Robert ConnollyBalibo is writer/director Robert Connolly’s tight-as-a-snare-drum political sizzler that recreates events surrounding the murder of five Australian journalists in East Timor in 1975. Taut, gripping and intensely acted (read my review here) the film, which opened last month’s Melbourne International Film Festival, is a knocks-ya-socks-off wartime exposé rich with realism and technical savvy. Connolly and I sat down for a chat shortly before Babilo’s theatrical release on August 13.

The other two films you’ve directed, Three Dollars and The Bank, were received generally positively but the reaction to Balibo has been something else entirely. It’s a provocative and already very highly acclaimed film and one destined to get tongues wagging.  I think it’s definitely your best work. Are you happy with that label? Do you believe it’s your best film too?

I do, yeah, but it’s hard to judge your own work. Someone who made a lot of films once said to me you’ve got to treat your films like children. Some of them grow up to be very successful and some of them don’t but you’ve got to treat them all equally. You have a responsibility even to the films that don’t work. Personally I’m so proud of this film and it’s hard as a filmmaker to say that because everyone in Australia is modest about their own work. But I’m just proud of the way we’ve realised an ambition to tell this story in the way we’ve told it. I don’t deny that people have issues with aspects of the film – that’s part of the discourse that happens around cinema. But we went there. We went to Balibo and filmed in Balibo and for me it was profoundly moving…To take the actors there and to know that 34 years before in that very place these guys had filmed footage they were killed for that we were recreating. At some point it transcended being about just the filmmaking and became about the significance of telling that story.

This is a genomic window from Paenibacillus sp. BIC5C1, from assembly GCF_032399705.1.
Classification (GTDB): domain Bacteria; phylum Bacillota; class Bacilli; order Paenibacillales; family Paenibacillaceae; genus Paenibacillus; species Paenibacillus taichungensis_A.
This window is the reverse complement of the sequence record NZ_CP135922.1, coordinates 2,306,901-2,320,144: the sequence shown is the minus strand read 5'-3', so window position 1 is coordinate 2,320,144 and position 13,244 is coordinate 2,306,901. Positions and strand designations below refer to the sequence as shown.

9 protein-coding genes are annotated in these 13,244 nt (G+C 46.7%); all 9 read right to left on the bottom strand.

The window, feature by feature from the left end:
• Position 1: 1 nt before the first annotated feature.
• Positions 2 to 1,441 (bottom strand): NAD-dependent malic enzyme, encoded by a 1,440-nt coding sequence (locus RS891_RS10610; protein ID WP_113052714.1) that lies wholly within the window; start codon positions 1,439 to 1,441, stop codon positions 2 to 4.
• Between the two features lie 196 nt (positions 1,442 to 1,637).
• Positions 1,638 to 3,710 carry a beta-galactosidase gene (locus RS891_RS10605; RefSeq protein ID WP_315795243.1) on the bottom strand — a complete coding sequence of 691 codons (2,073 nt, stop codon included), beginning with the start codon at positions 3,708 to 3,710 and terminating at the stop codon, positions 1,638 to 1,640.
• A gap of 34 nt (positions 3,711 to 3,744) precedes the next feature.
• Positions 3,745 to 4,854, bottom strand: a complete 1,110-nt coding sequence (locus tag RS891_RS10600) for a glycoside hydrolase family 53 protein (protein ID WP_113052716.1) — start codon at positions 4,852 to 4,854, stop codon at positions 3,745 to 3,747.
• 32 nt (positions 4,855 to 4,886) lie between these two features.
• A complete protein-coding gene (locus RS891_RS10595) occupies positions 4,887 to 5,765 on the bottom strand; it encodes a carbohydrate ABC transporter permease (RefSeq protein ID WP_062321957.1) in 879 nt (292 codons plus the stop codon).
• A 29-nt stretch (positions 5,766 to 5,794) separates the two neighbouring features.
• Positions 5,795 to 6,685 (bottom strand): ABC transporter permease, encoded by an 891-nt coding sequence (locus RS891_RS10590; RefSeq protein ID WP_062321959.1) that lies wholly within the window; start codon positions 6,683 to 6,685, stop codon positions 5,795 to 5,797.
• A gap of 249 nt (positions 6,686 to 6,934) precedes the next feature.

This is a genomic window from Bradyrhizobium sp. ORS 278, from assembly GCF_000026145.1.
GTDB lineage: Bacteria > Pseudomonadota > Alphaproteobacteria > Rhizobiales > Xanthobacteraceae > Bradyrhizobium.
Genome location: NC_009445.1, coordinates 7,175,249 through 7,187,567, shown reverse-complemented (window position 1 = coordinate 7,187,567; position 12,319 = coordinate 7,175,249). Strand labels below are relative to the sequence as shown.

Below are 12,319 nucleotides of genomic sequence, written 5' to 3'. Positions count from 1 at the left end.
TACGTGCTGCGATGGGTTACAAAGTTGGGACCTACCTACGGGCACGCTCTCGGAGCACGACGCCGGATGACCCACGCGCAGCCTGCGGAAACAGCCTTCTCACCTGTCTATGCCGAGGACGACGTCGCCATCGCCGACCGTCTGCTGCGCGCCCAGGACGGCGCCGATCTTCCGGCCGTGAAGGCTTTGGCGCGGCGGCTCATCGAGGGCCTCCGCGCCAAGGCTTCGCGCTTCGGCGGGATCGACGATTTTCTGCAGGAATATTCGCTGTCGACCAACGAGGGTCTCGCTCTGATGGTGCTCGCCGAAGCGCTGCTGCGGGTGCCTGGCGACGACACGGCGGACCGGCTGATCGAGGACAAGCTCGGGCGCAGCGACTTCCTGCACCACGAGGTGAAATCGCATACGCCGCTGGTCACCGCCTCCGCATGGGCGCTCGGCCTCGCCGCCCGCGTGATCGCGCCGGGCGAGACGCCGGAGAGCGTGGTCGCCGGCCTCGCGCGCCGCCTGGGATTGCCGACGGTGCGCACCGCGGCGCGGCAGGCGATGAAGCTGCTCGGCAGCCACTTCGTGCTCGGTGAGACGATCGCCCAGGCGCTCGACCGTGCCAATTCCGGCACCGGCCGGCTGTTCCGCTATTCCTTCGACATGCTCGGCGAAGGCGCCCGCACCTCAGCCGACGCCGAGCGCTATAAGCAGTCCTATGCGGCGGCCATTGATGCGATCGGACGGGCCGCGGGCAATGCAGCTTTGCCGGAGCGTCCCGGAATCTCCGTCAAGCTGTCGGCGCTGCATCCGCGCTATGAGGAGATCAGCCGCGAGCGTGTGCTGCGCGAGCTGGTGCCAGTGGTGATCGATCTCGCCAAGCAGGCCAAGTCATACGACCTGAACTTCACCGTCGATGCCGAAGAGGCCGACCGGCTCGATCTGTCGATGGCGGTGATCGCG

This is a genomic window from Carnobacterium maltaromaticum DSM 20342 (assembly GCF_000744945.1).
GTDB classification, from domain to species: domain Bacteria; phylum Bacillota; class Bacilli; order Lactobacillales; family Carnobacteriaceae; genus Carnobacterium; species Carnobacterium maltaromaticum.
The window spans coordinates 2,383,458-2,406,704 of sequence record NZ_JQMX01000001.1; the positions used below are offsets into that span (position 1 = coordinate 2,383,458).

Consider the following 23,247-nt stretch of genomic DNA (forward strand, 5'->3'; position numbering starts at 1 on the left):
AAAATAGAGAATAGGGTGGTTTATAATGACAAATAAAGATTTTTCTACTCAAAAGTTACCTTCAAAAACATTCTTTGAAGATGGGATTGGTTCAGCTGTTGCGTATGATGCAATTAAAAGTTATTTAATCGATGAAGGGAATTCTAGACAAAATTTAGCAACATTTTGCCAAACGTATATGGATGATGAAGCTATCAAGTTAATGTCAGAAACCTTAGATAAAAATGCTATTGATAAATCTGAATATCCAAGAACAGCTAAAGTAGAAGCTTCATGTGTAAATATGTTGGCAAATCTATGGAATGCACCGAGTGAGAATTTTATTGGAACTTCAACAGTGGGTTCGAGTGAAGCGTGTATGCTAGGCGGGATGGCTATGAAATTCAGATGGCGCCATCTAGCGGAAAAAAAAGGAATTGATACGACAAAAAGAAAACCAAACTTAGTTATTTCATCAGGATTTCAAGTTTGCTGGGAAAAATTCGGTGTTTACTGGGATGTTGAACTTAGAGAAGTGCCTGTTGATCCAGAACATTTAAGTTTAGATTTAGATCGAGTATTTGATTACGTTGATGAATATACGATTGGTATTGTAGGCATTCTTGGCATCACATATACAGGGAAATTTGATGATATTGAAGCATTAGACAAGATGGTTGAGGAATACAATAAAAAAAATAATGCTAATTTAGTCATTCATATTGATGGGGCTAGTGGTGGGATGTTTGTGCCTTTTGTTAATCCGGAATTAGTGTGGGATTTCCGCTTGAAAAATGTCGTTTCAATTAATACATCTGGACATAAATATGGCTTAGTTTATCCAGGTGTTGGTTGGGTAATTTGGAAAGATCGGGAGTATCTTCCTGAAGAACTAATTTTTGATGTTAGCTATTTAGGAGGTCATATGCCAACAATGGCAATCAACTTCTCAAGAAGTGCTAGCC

The film will no doubt impact the way Australians view what happened in Balibo in 1975. I’m assuming one of your aims must have been to use the film to help the Balibo Five tragedy find a place in the national consciousness.

The Breaker Morant story is embedded in Australia’s national story because of that film. The Gallipoli story – we celebrate Gallipoli but that is embedded in our national history because of that film. They’re both works of fiction interpreting history. They’re not documentaries and Balibo is in that lineage. As a filmmaker you feel that responsibility. If Balibo were to be a successful film it always had to bed down the events in the same way we see the final scene of Breaker in bedding down what happened in the Boer war. That responsibility weighed heavily on me but it also helped us all raise the bar.

José Ramos-Horta spoke at the film’s premiere last month at the Melbourne International Film Festival. What sort of things did he talk about?

He got up and made this great off the cuff speech. It was such a compassionate kind of view questioning how it is that human beings can commit such atrocities against each other. He put the film in the context of post World War II atrocities and the scale of them and viewed the tragedy of East Timor as a drop in the ocean in the scale of terrible  things that have happened. He said the film had prompted in him a sense of that, which was my ambition. It was a very moving speech and after that we got the families of the Balibo Five up on stage.